The public company bought the Trump Castle casino from Trump, for example, for $490 million, a price that James Sterngold reported at the time "was based on optimistic profit projections and was about $100 million too high." Trump also paid himself $880,000 for brokering the deal.

Christina Binkley reported on April 11, 1997, on Trump's obscene pay package for himself:

Donald J. Trump received a $7 million pay package in 1996, including a $5 million bonus and a 71% salary increase, despite a more than 70% drop in the shares of Trump Hotels & Casino Resorts Inc. from their high last year.

In addition to his bonus, Mr. Trump, the company's chairman, received a salary of $1 million and another $1 million to cover services rendered by Mr. Trump's privately held companies to Trump Hotels, according to the company's recent filing with the Securities and Exchange Commission.

The company's share price dropped because it was unprofitable. And it was unprofitable because it ended up assuming $1.7 billion in debt as part of its acquisition of formerly Trump-owned enterprises. Trump was, in essence, paying himself a high salary for the trouble of running a company whose main purpose was to take enormous bad debts off Trump's personal balance sheet and shift them over to the company.

"Other than the stock price, we're doing great," he told Binkley.

But Drew Harwell's analysis of the company's financial records this June shows that the tunneling took on a more extreme scope. In addition to assuming Trump's personal debts and paying him an exorbitant salary, Trump's public company was a heavy purchaser of services from Trump's privately held companies:

As the company spiraled downward, it continued to pay for Trump's luxuries. Between 1998 and 2005, it spent more than $6 million to "entertain high-end customers" on Trump's plane and golf courses and about $2 million to maintain his personal jet and have it piloted, a Post analysis of company filings shows.

Trump also steered the company toward deals with the rest of the Trump-brand empire. Between 2006 and 2009, the company bought $1.7 million of Trump-brand merchandise, including $1.2 million of Trump Ice bottled water, the analysis shows.

"A shareholder who bought $100 of DJT shares in 1995 could sell them for about $4 in 2005," Harwell concluded. "The same investment in MGM Resorts would have increased in value to about $600."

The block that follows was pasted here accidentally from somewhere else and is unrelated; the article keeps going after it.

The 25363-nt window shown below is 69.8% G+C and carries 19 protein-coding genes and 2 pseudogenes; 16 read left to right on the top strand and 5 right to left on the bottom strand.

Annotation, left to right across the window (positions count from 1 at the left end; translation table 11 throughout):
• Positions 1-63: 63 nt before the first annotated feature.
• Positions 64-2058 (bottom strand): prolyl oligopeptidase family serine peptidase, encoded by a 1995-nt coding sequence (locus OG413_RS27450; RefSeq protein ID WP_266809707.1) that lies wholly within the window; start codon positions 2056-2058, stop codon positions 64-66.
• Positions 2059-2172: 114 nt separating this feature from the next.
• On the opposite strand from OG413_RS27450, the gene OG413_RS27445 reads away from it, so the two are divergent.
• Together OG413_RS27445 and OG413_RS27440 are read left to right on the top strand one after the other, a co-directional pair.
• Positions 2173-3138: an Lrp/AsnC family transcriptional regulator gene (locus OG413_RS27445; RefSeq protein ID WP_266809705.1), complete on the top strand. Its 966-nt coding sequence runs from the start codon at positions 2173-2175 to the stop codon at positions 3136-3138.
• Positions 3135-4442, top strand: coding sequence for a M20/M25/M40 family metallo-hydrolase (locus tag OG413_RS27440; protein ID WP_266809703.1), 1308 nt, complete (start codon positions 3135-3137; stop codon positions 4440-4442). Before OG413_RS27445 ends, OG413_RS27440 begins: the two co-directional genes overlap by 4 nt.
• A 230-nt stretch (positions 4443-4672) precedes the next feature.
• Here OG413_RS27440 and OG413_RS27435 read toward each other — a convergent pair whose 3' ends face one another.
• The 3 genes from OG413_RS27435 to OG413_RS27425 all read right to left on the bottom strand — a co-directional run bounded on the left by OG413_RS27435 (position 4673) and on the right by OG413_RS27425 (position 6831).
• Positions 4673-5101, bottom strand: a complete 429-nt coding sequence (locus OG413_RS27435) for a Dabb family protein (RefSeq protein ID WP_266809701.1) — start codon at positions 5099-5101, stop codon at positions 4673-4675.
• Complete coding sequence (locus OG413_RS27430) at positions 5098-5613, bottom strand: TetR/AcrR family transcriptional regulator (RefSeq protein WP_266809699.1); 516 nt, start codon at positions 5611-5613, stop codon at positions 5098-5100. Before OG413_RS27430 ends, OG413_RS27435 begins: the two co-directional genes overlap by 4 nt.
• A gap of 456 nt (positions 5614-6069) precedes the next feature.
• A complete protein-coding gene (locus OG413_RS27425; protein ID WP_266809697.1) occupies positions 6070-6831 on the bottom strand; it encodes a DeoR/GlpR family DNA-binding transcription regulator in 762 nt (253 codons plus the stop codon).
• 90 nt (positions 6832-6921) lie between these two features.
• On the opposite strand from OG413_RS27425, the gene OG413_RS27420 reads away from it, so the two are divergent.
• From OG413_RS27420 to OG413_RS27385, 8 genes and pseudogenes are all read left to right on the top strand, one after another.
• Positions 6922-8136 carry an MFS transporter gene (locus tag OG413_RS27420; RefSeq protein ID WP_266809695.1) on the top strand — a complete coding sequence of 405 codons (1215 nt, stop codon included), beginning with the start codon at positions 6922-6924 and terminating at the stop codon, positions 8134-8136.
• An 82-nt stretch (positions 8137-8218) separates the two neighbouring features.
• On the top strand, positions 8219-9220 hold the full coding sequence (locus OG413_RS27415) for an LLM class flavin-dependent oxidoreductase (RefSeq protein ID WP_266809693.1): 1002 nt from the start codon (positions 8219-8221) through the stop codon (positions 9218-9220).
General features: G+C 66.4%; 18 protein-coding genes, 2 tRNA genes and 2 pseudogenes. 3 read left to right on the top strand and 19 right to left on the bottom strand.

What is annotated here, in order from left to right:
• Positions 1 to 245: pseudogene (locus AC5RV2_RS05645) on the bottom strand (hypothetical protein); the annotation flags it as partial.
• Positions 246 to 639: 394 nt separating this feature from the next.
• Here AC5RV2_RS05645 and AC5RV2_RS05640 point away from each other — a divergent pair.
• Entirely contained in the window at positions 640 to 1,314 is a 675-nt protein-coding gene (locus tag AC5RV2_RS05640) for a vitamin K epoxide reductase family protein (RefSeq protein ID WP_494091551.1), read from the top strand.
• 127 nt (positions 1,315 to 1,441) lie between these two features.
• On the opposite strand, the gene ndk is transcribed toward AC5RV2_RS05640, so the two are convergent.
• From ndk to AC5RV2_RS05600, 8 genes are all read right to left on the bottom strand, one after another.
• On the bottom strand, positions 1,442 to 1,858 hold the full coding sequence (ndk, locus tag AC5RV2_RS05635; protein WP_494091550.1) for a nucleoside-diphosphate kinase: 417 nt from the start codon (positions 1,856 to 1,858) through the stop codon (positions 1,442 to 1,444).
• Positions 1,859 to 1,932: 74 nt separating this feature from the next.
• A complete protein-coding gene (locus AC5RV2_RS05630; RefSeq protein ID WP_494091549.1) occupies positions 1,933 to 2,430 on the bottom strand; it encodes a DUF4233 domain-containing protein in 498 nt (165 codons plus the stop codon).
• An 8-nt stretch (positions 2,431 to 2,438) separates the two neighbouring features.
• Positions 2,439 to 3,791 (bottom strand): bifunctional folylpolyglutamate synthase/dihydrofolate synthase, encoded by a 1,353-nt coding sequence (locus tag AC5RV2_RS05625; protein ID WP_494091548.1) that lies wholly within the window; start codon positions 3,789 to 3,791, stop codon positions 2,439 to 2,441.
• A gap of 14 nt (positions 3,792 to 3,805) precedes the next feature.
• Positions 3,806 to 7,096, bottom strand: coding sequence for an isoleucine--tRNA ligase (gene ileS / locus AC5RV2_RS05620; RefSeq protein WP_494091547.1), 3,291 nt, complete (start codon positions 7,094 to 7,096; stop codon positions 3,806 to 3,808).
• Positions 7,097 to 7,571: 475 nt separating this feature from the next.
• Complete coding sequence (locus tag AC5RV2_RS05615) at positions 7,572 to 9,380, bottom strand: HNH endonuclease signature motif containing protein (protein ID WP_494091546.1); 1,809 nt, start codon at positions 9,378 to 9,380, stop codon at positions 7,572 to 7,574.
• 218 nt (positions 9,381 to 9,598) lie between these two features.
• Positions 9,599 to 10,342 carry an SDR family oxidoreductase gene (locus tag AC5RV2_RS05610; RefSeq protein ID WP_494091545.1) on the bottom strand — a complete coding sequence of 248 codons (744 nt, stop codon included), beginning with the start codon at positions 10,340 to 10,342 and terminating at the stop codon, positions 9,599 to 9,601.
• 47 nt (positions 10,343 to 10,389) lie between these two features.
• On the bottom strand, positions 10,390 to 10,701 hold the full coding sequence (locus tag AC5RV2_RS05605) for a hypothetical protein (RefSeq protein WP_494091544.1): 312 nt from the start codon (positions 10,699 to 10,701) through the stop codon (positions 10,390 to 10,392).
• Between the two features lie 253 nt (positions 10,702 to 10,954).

The company went bankrupt, and shareholders saw the value of their remaining stake further reduced as creditors seized a large share of the equity. Trump himself was a major shareholder, so he lost out in the bankruptcy. But since the unsustainable debts had previously been owed by him personally, it was a huge net win for Trump even as his investors took further losses.

The art of the deal

The basic facts of this story have been widely reported over the years and revisited as part of the 2016 campaign. They haven't managed to worm their way into the main campaign narrative, however, because they paint a somewhat complicated picture.

Trump himself is obviously not eager to call attention to his huckster history. For the Clinton campaign, it probably makes more sense to focus on the idea of Trump as an incompetent rich kid losing daddy's money than on his shrewd and complicated swindle. What's more, Clinton's husband was president at the time of Trump's most egregious offenses and revisiting the way he bilked investors is a reminder that Clinton-era financial regulators were not nearly as protective of middle-class investors as they should have been.

The fact of the matter is, however, that whatever mistakes Trump has made in his career the Trump Hotels & Casino Resorts episode was a tour de force. The total sum Trump netted — not just in terms of salary and fees, but in terms of cash paid to his other businesses, personal debts canceled, and overpriced assets bought — is incalculable. And while it would be a mistake to say it was all perfectly legal (there were money-laundering fines, securities law violations, campaign finance fines, etc.) it was legal enough to work.

For voters, of course, the question is what side of the table you're sitting on. Trump now says he's going to put his skills and shrewdness to work on behalf of the American people, striking great bargains for us vis-a-vis China, Mexico, Japan, and our NATO allies. But of course Trump's investors thought the same thing — any casino enterprise is inherently a con, it's just that they thought the gamblers were the marks and they were in on the con. In the end, the joke was on them. But Trump says it's different this time.

Commentary by Vox reporter Matthew Yglesias. Follow him on Twitter @mattyglesias.